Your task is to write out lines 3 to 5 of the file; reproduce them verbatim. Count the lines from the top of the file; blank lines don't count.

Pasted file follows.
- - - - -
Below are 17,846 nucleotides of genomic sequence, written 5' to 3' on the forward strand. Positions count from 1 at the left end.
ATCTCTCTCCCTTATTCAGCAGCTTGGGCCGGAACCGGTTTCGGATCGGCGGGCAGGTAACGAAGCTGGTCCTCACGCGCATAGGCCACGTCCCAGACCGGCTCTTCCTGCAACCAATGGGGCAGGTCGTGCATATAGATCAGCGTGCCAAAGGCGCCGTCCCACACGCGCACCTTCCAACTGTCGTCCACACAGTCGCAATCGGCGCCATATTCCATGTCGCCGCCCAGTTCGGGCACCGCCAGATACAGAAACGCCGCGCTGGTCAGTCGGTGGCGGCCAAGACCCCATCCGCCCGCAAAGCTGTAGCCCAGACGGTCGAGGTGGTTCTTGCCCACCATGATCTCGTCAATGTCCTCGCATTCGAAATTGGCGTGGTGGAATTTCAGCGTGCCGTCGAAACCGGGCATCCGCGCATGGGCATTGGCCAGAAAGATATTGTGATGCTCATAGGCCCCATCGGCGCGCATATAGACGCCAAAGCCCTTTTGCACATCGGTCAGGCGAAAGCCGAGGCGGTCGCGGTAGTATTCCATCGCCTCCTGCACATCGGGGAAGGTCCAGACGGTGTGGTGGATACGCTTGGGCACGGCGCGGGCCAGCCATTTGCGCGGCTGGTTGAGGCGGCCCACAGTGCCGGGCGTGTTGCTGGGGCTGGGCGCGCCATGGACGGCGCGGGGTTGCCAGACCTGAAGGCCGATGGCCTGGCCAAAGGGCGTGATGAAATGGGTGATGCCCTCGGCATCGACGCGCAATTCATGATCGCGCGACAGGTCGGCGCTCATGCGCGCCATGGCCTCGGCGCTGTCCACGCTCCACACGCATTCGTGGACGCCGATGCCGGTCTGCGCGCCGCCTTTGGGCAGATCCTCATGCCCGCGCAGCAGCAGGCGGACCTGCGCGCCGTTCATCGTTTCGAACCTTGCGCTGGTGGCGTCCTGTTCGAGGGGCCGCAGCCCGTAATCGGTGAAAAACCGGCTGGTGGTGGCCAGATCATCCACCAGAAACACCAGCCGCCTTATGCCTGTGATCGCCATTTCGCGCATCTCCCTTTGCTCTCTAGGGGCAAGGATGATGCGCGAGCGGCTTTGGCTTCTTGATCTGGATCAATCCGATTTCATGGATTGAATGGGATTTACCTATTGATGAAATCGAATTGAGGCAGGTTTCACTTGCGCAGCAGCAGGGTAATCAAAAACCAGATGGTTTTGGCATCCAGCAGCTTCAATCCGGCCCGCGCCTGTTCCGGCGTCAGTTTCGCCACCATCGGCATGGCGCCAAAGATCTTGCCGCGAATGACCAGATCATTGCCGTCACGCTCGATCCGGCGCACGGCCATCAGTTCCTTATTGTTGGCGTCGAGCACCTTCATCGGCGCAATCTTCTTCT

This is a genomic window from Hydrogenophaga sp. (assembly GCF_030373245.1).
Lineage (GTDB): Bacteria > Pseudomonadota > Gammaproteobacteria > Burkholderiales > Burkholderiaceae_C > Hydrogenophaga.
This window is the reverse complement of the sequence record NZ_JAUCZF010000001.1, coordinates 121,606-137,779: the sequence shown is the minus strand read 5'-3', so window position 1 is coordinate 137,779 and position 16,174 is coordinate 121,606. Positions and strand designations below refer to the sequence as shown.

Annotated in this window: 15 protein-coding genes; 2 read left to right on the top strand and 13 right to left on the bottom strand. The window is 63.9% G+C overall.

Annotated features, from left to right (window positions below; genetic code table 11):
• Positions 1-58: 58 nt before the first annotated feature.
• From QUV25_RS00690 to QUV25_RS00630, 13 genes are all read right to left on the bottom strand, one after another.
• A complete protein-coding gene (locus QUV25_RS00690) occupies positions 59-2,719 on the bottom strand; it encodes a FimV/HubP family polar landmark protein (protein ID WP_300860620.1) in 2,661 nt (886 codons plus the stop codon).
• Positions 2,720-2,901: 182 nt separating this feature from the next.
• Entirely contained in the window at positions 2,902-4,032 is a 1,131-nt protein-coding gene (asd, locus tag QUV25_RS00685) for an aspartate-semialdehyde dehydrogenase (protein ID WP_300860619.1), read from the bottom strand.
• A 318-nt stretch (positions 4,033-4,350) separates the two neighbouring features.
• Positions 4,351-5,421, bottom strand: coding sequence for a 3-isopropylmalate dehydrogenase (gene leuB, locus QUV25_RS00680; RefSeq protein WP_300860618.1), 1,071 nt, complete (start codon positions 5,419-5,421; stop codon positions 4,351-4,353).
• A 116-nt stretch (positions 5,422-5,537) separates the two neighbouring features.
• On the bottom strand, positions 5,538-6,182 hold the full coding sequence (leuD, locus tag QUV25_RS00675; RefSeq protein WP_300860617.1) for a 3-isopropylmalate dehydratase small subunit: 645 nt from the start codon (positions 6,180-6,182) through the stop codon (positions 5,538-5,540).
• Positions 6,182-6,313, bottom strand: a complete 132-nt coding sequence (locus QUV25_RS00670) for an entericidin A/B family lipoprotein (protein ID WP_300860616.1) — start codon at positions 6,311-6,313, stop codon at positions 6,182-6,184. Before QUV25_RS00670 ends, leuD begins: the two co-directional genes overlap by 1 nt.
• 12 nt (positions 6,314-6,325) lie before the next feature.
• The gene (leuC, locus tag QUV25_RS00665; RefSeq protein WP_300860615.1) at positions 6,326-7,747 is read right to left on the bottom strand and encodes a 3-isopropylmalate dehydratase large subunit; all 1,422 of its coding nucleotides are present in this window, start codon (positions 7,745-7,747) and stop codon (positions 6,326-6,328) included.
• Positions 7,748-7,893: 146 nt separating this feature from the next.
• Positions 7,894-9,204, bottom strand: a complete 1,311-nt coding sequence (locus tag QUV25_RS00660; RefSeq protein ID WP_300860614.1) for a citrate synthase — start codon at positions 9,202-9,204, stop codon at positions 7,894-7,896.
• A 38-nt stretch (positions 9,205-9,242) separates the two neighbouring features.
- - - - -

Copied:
This is a genomic window from Hydrogenophaga sp. (assembly GCF_030373245.1).
Lineage (GTDB): Bacteria > Pseudomonadota > Gammaproteobacteria > Burkholderiales > Burkholderiaceae_C > Hydrogenophaga.
This window is the reverse complement of the sequence record NZ_JAUCZF010000001.1, coordinates 121,606-137,779: the sequence shown is the minus strand read 5'-3', so window position 1 is coordinate 137,779 and position 16,174 is coordinate 121,606. Positions and strand designations below refer to the sequence as shown.